OJOG  Vol.11 No.7 , July 2021
Factors Associated with Hypertensive Disorders of Pregnancy in Public Maternities of the City of Parakou In 2019
Abstract: The purpose of this study was to evaluate the prevalence of Hypertensive Disorders in Pregnancy (HDP) and to determine the factors associated with them in the city of Parakou in Benin, a West African country. Method: It has been a descriptive cross-sectional study with a prospective collection of data using a questionnaire in prenatal consultation in the health center of Parakou’s commune for 4 months (May 1 to August 31, 2019). Result: A proportion of 8.2% (55/671) of the pregnancy had the hypertensive disorders of pregnancy. The Gestational HyperTension was the most common type of arterial hypertension (AHT) with a proportion of 49.1%. The factors associated with HDP were the age of 30 to 34 (OR: 11.9; 95% CI: 1.54 - 92.29; p = 0.0346), the family history of Arterial HyperTension (AHT) (OR: 1.5; 95% CI: 1.03 - 4.66; p = 0.0481), the BMI > 30 (OR:14.2; 95% IC: 7.02 - 28.69; p = 0.0235), being married or in a common-law relationship (OR = 2.51; 95% CI: 1.30 - 4.86; p = 0.0412), the stress (OR: 2.0; 95% CI:1.09 - 3.32; p = 0.0209), the history of HDP (OR: 9.0; 95% CI: 2.53 - 15.23; p < 0.05). Conclusion: HDP are common in Parakou. Some factors previously described in the literature are associated with them.

1. Introduction

Maternal mortality is still very high in the world, particularly in under-developed countries. One of the causes is represented by Hypertensive Disorders in Pregnancy (HDP). HDP are major causes of severe morbidity, long-term disability and maternal and neonatal mortality [1]. According to the literature, they complicate 10% - 15% of pregnancies (Koopmans CM, 2009). In West Africa, old studies reported a high hospital frequency of HDP [2] [3]. The socio-demographic characteristics of populations change over time and can change the frequency of certain pathologies. The frequency of HDP is increasing in the world in recent years probably due to the increase in the age and Body Mass Index of parturients [4] [5]. Few recent studies have looked at the HDP population in West Africa. The purpose of this study was to assess the prevalence of HDP and to determine the factors associated with them in the city of Parakou in Benin, a country of West Africa.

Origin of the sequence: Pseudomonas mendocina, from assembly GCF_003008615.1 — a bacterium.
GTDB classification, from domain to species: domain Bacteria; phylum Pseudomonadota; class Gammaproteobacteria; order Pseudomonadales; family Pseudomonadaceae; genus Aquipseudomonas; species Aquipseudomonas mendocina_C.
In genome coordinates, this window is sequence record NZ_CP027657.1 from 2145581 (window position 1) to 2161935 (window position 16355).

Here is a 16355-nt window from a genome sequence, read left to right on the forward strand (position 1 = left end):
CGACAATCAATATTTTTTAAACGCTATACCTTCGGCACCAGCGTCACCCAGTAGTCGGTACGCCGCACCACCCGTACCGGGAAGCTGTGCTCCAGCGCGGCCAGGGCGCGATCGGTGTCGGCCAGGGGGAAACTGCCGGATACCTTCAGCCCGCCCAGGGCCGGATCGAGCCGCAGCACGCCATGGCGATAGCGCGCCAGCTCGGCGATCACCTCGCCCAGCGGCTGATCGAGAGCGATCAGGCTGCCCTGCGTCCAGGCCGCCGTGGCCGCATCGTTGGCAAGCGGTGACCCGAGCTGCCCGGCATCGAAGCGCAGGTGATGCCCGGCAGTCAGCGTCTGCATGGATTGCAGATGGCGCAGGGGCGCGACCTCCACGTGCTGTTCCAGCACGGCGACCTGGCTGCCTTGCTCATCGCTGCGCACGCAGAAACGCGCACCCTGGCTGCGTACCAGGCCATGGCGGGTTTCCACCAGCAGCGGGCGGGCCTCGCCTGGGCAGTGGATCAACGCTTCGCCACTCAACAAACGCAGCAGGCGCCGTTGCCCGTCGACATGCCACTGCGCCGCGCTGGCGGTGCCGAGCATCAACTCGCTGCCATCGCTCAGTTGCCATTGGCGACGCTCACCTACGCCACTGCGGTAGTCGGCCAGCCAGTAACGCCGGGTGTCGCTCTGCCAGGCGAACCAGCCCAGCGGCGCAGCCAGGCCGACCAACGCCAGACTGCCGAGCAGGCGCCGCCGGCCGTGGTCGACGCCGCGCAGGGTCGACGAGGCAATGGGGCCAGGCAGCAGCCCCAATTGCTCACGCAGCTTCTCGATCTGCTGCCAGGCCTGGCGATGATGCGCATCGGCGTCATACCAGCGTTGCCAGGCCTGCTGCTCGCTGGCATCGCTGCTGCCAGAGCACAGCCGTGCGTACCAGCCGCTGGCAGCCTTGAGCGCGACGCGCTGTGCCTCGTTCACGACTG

2. Method

This was a descriptive cross-sectional study for analytical purposes with prospective data collection. Data collection was done through direct interviews using a questionnaire. This collection took place in the period from May 1 to August 31, 2019 (4 months).

Our study focused on the pregnant women, whose pregnancy was confirmed by ultrasound or biological test of pregnancy, who came for consultation in one of the maternity hospitals in the city of Parakou.


Sample size:

The sample size was determined by Schwartz’s formula

n = t 2 × p × ( 1 p ) / m 2

n: Minimum sample size for significant results for an event and a 5% risk level; t: Confidence level (the typical 95% confidence level will be 1.96); p: estimated proportion of the population with the characteristic (10%); m: Margin of error (set at 3%);

n = 1.96 1.96 0.1 ( 1 0.1 ) 0.0236 0.0236 = 620 .

We have majo of this size of 10%: The sample size was finally 682.

Sampling technique:

We took into account the relative proportions of pregnant women who had consulted in each of the maternity hospitals in the city of Parakou during the month preceding the start of the survey, to determine their contribution to the size n of the sample. These proportions were determined by the ratio of the number of pregnant women who had consulted the previous month in each maternity unit to the total number of pregnant women who had consulted in all public maternity hospitals in the city of Parakou in 2019. This is summarized in Table 1.